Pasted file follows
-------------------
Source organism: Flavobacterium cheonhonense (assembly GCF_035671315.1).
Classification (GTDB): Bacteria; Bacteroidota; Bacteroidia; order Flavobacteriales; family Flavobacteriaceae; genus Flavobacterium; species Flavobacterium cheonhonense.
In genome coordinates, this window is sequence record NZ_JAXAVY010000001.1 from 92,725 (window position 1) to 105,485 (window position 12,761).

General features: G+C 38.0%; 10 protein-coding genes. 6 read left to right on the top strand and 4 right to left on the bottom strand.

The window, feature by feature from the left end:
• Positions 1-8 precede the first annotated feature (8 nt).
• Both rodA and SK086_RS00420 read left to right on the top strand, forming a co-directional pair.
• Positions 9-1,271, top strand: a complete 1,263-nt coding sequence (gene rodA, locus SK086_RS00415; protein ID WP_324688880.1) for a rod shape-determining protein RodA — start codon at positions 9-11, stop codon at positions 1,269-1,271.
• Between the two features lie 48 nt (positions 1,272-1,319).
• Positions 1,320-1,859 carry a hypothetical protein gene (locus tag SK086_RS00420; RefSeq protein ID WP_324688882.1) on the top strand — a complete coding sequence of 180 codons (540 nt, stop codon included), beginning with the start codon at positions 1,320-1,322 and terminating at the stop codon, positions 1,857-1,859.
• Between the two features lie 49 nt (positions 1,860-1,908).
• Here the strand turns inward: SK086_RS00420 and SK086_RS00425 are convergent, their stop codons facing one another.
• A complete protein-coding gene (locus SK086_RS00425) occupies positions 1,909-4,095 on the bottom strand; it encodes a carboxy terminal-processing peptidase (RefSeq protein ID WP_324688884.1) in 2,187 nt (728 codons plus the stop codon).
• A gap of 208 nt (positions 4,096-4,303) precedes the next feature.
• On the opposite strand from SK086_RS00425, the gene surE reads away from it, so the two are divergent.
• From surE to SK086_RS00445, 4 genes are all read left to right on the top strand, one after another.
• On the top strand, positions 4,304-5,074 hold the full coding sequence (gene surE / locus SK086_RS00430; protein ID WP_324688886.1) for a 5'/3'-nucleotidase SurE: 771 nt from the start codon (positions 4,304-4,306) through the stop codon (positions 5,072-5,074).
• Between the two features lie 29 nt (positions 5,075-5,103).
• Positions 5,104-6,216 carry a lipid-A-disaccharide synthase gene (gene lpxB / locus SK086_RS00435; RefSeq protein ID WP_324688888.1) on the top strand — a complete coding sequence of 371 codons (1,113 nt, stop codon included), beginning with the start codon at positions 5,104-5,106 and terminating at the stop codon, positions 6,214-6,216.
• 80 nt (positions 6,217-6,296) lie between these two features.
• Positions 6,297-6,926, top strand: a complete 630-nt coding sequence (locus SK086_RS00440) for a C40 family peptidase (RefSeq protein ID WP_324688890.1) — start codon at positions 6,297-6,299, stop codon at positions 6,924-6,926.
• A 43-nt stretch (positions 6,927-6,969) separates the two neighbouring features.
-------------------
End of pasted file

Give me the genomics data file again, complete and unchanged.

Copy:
Source organism: Flavobacterium cheonhonense (assembly GCF_035671315.1).
Classification (GTDB): Bacteria; Bacteroidota; Bacteroidia; order Flavobacteriales; family Flavobacteriaceae; genus Flavobacterium; species Flavobacterium cheonhonense.
In genome coordinates, this window is sequence record NZ_JAXAVY010000001.1 from 92,725 (window position 1) to 105,485 (window position 12,761).

General features: G+C 38.0%; 10 protein-coding genes. 6 read left to right on the top strand and 4 right to left on the bottom strand.

The window, feature by feature from the left end:
• Positions 1-8 precede the first annotated feature (8 nt).
• Both rodA and SK086_RS00420 read left to right on the top strand, forming a co-directional pair.
• Positions 9-1,271, top strand: a complete 1,263-nt coding sequence (gene rodA, locus SK086_RS00415; protein ID WP_324688880.1) for a rod shape-determining protein RodA — start codon at positions 9-11, stop codon at positions 1,269-1,271.
• Between the two features lie 48 nt (positions 1,272-1,319).
• Positions 1,320-1,859 carry a hypothetical protein gene (locus tag SK086_RS00420; RefSeq protein ID WP_324688882.1) on the top strand — a complete coding sequence of 180 codons (540 nt, stop codon included), beginning with the start codon at positions 1,320-1,322 and terminating at the stop codon, positions 1,857-1,859.
• Between the two features lie 49 nt (positions 1,860-1,908).
• Here the strand turns inward: SK086_RS00420 and SK086_RS00425 are convergent, their stop codons facing one another.
• A complete protein-coding gene (locus SK086_RS00425) occupies positions 1,909-4,095 on the bottom strand; it encodes a carboxy terminal-processing peptidase (RefSeq protein ID WP_324688884.1) in 2,187 nt (728 codons plus the stop codon).
• A gap of 208 nt (positions 4,096-4,303) precedes the next feature.
• On the opposite strand from SK086_RS00425, the gene surE reads away from it, so the two are divergent.
• From surE to SK086_RS00445, 4 genes are all read left to right on the top strand, one after another.
• On the top strand, positions 4,304-5,074 hold the full coding sequence (gene surE / locus SK086_RS00430; protein ID WP_324688886.1) for a 5'/3'-nucleotidase SurE: 771 nt from the start codon (positions 4,304-4,306) through the stop codon (positions 5,072-5,074).
• Between the two features lie 29 nt (positions 5,075-5,103).
• Positions 5,104-6,216 carry a lipid-A-disaccharide synthase gene (gene lpxB / locus SK086_RS00435; RefSeq protein ID WP_324688888.1) on the top strand — a complete coding sequence of 371 codons (1,113 nt, stop codon included), beginning with the start codon at positions 5,104-5,106 and terminating at the stop codon, positions 6,214-6,216.
• 80 nt (positions 6,217-6,296) lie between these two features.
• Positions 6,297-6,926, top strand: a complete 630-nt coding sequence (locus SK086_RS00440) for a C40 family peptidase (RefSeq protein ID WP_324688890.1) — start codon at positions 6,297-6,299, stop codon at positions 6,924-6,926.
• A 43-nt stretch (positions 6,927-6,969) separates the two neighbouring features.